raise TypeError, ‘Error: list must be an array of integers.’ unless self.all? { |i| i.kind_of? Integer }

results = self.each_with_object( [] ).with_index do |( current_number, result_array ), index|
compare_array = self.drop(index)
compare_array.each do |compare_number|
result_array << [current_number, compare_number] if block.call( current_number, compare_number )
end
end
results.empty? ? "There were no matches." : results
end

end

test = (1..100).each_with_object( [] ) { |i, result_array| result_array << i }

print test.pairs_with_match { |a,b| a + b == 108 }
puts "\n\nSubtraction\n"
print test.pairs_with_match { |a,b| b – a == 14 }
puts "\n\nMultiplication\n"
print test.pairs_with_match { |a,b| a * b == 33 }
puts "\n\nDivison\n"
print test.pairs_with_match { |a,b| b.to_f / a.to_f == 13 }

6. arturasl said

My first Prolog program :)

```s([X1 | _], [X2 | _], C, X1, X2) :- C is X1 + X2.
s([X1 | T1], [_ | T2], C, A, B) :- s([X1 | T1], T2, C, A, B).
s([_ | T1], [_ | T2], C, A, B) :- s(T1, T2, C, A, B).
s([X1 | T1], C, A, B) :- s([X1 | T1], T1, C, A, B).
```
7. My first program on Haskell

``` module Main where```

``` import System import Data.List {- Write a program that takes a list of integers and a target number and determines if any two integers in the list sum to the target number. If so, return the two numbers. If not, return an indication that no such integers exist. -} main = do (sNumber:sList) print "Nothing found" Just (x, pair) -> print \$ "Yes, there's such an integer: " ++ (show pair) where determineIntegers :: Integer -> [Integer] -> Maybe (Integer, [Integer]) determineIntegers number list = find (\(x, pair) -> number == x) \$ sumPairs pairs where ```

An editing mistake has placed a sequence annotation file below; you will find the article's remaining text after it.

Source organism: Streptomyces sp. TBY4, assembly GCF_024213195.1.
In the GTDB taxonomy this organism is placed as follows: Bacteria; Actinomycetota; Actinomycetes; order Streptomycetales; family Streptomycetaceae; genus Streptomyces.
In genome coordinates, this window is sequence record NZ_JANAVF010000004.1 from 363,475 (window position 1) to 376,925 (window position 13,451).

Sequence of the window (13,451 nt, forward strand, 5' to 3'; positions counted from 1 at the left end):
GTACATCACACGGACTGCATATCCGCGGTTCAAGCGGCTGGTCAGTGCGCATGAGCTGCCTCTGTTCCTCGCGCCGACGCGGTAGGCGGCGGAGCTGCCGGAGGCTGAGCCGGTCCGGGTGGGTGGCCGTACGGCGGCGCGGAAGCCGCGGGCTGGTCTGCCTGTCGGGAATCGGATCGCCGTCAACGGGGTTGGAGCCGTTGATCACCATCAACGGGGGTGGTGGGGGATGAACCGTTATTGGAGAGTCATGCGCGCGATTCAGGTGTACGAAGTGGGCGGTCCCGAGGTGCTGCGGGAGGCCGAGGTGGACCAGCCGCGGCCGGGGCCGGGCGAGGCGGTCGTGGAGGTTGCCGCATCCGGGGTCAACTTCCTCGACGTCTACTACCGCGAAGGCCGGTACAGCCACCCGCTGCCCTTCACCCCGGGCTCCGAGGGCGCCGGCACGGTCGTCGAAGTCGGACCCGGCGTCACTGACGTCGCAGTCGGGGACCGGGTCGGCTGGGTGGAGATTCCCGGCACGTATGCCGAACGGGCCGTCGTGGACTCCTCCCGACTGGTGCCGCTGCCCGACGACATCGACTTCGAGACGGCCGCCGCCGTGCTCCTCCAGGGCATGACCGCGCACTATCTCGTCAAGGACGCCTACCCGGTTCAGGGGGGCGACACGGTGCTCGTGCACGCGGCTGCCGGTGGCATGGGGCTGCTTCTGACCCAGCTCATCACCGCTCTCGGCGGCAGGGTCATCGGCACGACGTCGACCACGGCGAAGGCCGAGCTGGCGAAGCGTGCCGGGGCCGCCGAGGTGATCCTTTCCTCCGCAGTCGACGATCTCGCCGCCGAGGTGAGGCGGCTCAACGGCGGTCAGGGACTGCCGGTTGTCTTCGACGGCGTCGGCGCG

``` pairs = filter (\x -> length(x) == 2) \$ subsequences list sumPairs :: [[Integer]] -> [(Integer, [Integer])] sumPairs pairs = map (\x -> (head(x) + last(x), x)) pairs ```

8. Bryce said

I figured that instead of adding two numbers “n” number of times. I could do 1 subtraction, and see if the remainder was in the list. Not sure how good of a solution this is, but it does seem to work.

```
import Data.List
import Data.Maybe

sumCheck :: Int -> [Int] -> [Int] -> Maybe (Int, Int)
sumCheck _ [] _ = Nothing
sumCheck total (x:xs) ys = if total' == Nothing
then sumCheck total xs ys
else return (x, (ys !! ( fromJust total')))
where total' = (total - x) `elemIndex` ys
```
9. Brice said

Clojure FTW!

```(defn sum-two [n xs]
(first (for [x xs y xs :when (= n (+ x y))]
(list x y))))
```
10. Aaron said

%Erlang, the O(n) solution